I looked forward to this lens, as it completes the idea of having at least three "standard" focal length, to be able to work with more advanced.
With the wider, medium and longer, focal length, the question is, of course, how much they match each other, so a series of images can be taken, and the Velvet aesthetic stays comparable. I would say that they work as a set very well.
I assume the focal length was set more based on image quality than to create a set (small field of view equals the next longer lens compared to the wider field of view, like with the classic 35, 50, 85 sets).
The construction is flawless, and overall, it feels like a handcrafted lens. Built to be used for generations. I love the long throw of the focus barrel.
However, I could easily live without the F/Stop clicks.
The only downside for me is the Studio lit. It might work well in a studio set up, but in the field, it is not safe, and all my lenses with these slide lits have a replacement from day one. I love the lits by itself, but not on the lens.
With its wide field of view, it becomes even more a candidate for image stitching, thinking about 360ºx180º. Stitching larger images with the 56 and the 85 was already no problem. (The opposite would be a Petzval construction, hard to stitch, if at all).
My test to create an equirectangular showed no problems. The contrast and color are well produced. I say that, as any 360ºx180º images might look into the sun and with the sun, which is typically a considerable stretch. The lens performed well.
I like to have more variety with these lenses. For example, with the glow, while being in a single F/stop. The Specular highlights can bloom quite heavily. Which requires a Polarizer to tame those, or just to balance them with other brighter areas. I needed to use a specific Wide Angle Polarizer with a 28mm lens to get a smooth adjustment established.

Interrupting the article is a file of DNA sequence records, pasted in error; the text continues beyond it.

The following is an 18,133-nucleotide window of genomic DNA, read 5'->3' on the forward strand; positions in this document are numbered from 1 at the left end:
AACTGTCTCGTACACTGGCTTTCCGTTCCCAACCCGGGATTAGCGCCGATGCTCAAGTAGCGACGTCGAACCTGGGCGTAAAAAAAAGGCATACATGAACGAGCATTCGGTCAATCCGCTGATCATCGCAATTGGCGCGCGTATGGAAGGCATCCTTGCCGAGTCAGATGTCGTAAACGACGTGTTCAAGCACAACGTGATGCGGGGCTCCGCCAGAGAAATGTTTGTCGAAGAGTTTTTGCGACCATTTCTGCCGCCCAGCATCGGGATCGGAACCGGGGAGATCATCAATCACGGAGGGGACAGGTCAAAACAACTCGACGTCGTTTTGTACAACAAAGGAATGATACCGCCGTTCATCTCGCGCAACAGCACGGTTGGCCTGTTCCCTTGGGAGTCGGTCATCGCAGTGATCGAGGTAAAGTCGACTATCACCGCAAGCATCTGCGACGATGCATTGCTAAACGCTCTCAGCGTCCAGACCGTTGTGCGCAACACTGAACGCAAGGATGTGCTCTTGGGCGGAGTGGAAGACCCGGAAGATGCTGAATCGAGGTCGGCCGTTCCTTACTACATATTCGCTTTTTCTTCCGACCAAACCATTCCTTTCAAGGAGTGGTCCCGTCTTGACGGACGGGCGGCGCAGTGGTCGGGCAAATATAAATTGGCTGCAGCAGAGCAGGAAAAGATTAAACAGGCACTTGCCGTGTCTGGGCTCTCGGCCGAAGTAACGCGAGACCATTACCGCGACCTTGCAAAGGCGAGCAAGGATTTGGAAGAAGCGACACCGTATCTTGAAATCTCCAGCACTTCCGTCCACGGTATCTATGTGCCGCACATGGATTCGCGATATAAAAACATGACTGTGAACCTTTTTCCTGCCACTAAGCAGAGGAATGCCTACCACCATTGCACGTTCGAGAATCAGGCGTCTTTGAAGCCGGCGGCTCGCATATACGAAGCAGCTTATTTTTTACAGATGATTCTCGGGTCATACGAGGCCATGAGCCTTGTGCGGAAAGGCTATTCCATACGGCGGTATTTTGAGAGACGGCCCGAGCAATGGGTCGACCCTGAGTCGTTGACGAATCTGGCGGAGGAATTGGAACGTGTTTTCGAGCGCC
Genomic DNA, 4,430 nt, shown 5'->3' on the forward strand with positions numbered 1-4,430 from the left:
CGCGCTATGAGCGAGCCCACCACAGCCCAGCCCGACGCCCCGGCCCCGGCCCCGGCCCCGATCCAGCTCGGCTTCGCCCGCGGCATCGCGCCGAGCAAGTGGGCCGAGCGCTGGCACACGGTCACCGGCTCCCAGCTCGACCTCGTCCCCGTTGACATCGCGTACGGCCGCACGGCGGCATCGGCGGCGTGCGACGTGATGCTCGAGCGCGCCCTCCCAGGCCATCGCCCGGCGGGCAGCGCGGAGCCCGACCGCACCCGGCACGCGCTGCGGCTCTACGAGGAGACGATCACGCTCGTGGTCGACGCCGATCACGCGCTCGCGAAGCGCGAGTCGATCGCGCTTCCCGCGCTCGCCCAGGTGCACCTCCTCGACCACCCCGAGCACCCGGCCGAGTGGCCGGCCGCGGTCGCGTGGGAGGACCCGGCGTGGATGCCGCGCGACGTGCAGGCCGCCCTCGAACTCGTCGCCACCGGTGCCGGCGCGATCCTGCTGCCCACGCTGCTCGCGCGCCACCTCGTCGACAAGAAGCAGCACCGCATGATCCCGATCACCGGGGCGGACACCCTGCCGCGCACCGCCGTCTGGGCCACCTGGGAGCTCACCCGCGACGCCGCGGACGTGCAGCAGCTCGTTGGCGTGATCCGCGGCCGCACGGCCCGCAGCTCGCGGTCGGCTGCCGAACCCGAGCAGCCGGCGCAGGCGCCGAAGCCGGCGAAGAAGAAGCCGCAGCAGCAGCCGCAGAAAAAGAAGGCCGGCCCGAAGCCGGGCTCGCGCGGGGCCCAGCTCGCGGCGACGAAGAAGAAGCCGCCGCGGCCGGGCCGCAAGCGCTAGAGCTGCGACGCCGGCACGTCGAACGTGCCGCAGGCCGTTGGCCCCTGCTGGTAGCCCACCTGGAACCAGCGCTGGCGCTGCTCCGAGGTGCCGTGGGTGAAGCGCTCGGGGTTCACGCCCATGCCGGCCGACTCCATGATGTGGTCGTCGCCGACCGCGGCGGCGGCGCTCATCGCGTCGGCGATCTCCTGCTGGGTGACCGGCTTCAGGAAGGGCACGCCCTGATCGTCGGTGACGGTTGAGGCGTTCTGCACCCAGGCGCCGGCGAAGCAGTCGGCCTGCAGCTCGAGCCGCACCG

On the other hand, a Pearlescence filter allows here to add even a little bit more velvet to the whole images. I prefer here a level stronger over the 56, to compensate for the wide-angle.
Those filters usually help to minimize the chromatic aberration a little bit, which is not needed here, so far I can tell after around 1,000 exposures with it.
The lens has no contacts to the camera, and any application that needs the data needs an option to write this into the data set manually.
The distortion is well adjusted and reasonable, as is the vignetting.
A considerable advantage is the close focus option, and the achieved Bokeh is terrific.
All my explorations were done with a Canon EF version of the lens, and with a Canon 5dm4.
As a side note, I have all LensBaby full-frame optics and lenses, so I'm somewhat biased.
LensBabies are part of my lens collection (I collect lenses for over 40 years) is these are a vital part of my Art. I really look forward to each new idea coming from LensBaby.